Dollar firm in thin post-holiday trade, loonie up as oil prices jump
The dollar edged up against key peers such as the euro and the yen on Monday, boosted by the relative strength of the U.S. economy, while losing ground against the Canadian dollar following a rise in crude oil prices.
Financial markets in Australia, Hong Kong and many major countries in Europe are closed on Monday for the Easter holiday. Currency trading continues globally but volume is expected to be light.
The dollar was lackluster against the loonie as crude oil prices rose more than 2 percent following a Washington Post report the United States is likely to ask all importers of Iranian oil to end their purchases or will be subject to U.S. sanctions. [O/R]
The greenback has found support in recent weeks on the back of a gradual rise in U.S. 10-year Treasury yields and signs of strength in the world's top economy, including better-than-expected retail sales in March, following a weak start to the year.
"It's better to say that the euro has been weak rather than that the dollar is strong," said Yukio Ishizuki, senior currency strategist at Daiwa Securities.
"Traders have mostly priced in the weakness of the euro zone economy by now," Ishizuki said. "It's a little bit difficult to see the euro weakening further from here, so I think it will be hard for the dollar to strengthen."
The dollar index was last down a tenth of a percent at 97.383, drifting slightly lower after booking a 0.4-percent gain last week.
The index remained within striking distance of its 2019 high of 97.71 brushed in early March.
Investors' immediate focus will be on U.S. existing home sales for March, due at 1400 GMT, for further clues on the health of the U.S. economy.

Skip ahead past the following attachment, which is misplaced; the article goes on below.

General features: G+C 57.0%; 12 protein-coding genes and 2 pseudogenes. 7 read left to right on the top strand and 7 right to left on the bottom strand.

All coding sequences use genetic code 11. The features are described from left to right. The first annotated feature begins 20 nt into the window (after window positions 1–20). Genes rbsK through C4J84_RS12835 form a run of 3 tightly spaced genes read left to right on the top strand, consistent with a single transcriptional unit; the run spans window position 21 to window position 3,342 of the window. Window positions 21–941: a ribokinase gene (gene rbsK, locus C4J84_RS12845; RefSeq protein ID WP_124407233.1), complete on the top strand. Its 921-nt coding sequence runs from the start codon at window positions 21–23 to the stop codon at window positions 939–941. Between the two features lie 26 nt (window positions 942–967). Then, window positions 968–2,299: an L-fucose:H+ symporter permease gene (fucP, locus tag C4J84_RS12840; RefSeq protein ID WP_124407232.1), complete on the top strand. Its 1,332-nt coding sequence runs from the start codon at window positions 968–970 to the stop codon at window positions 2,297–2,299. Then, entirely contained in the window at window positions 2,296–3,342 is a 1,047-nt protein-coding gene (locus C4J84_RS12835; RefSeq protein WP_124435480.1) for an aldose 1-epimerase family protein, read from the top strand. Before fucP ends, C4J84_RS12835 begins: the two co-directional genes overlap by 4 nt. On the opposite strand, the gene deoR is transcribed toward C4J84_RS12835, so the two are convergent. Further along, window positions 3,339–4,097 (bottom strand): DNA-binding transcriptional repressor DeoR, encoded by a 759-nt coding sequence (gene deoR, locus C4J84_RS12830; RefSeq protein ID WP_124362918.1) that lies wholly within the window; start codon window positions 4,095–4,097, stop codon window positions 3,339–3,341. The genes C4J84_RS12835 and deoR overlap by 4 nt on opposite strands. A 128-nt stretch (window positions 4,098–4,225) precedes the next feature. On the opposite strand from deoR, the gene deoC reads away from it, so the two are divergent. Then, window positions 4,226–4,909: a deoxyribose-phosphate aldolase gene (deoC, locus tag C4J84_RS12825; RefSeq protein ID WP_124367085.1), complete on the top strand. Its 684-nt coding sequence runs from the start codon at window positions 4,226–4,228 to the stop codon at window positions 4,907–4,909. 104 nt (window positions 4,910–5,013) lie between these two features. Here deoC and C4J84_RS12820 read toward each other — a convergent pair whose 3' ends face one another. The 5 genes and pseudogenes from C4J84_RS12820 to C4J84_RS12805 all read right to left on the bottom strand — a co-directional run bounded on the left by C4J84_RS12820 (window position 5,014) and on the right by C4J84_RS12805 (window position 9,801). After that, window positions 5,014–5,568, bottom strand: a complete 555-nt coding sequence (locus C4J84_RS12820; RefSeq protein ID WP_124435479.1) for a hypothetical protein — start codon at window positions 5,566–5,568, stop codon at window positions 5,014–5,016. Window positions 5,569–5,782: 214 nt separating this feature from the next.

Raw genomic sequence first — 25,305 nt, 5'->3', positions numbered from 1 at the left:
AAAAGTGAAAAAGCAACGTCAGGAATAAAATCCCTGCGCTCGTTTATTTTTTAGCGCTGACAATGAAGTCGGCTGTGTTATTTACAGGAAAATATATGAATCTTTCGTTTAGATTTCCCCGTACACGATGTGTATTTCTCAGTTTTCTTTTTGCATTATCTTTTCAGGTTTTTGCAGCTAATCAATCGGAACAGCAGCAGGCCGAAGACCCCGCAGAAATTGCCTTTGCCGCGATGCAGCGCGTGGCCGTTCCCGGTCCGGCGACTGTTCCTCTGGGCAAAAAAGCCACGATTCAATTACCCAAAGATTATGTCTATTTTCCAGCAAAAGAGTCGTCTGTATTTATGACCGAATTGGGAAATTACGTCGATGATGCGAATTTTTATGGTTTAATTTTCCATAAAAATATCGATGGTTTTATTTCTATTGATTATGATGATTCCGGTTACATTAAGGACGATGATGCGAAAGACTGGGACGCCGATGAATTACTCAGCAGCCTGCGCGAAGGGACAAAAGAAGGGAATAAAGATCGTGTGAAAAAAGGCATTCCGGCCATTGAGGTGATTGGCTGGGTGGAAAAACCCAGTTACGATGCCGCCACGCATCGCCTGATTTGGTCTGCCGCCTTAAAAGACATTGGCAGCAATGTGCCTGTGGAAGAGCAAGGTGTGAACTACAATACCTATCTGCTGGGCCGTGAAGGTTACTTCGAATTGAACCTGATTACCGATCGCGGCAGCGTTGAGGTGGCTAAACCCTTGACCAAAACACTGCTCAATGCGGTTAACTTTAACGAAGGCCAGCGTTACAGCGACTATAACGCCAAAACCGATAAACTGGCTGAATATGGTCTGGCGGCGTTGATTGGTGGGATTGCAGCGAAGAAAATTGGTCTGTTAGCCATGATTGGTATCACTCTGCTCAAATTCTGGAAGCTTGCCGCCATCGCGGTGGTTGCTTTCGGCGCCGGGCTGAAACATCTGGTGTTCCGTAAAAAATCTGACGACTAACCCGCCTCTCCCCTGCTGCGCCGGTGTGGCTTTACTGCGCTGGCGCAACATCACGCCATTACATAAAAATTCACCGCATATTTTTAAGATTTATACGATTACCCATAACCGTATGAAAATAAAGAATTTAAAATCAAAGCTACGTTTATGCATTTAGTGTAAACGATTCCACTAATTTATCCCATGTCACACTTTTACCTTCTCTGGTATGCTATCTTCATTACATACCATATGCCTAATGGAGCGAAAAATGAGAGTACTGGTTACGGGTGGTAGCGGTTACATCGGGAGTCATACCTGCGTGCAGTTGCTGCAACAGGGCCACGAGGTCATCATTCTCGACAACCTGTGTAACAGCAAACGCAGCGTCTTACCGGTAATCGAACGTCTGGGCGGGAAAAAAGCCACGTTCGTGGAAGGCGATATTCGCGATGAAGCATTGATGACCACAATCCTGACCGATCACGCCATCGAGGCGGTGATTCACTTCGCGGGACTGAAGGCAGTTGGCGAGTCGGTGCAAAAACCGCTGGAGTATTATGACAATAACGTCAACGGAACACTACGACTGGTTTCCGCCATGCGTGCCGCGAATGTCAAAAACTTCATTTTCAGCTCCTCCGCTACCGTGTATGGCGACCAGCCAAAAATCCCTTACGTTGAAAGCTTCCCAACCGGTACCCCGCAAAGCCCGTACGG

"Yields on U.S. bonds have picked up a bit. I think the dollar is bought to a certain extent in reaction to that," said Kazushige Kaida, head of foreign exchange at State Street (NYSE:STT) Bank.
In February, U.S. home sales surged to their highest in 11 months, as the housing market showed renewed momentum following a pause in interest rate hikes by the Federal Reserve.
The euro gave up nearly 0.1 percent to $1.1240, adding to last week's losses of nearly half a percent after data on Thursday showed that activity in Germany's manufacturing sector shrank for a fourth straight month in April.
Sterling was last a shade lower at $1.2996, dipping below the $1.30 handle and nearly 0.4 percent off a two-month low of $1.2945 hit last month.
The Canadian dollar gained about a quarter of a percent to C$1.3360 on the back of the rise in crude oil prices following the Washington Post report.
Against the Japanese yen, the dollar was about 0.1 percent higher at 111.94 yen, within reach of this year's peak of 112.17 hit on Wednesday last week.
Starting on Saturday, on Japan will have an unprecedented 10-day holiday from late April to early May to mark the ascension of the new emperor, Crown Prince Naruhito.
Daiwa's Ishizuki said he expected currency trading by Japanese investors to remain relatively light as traders and companies are shifting into holiday mode.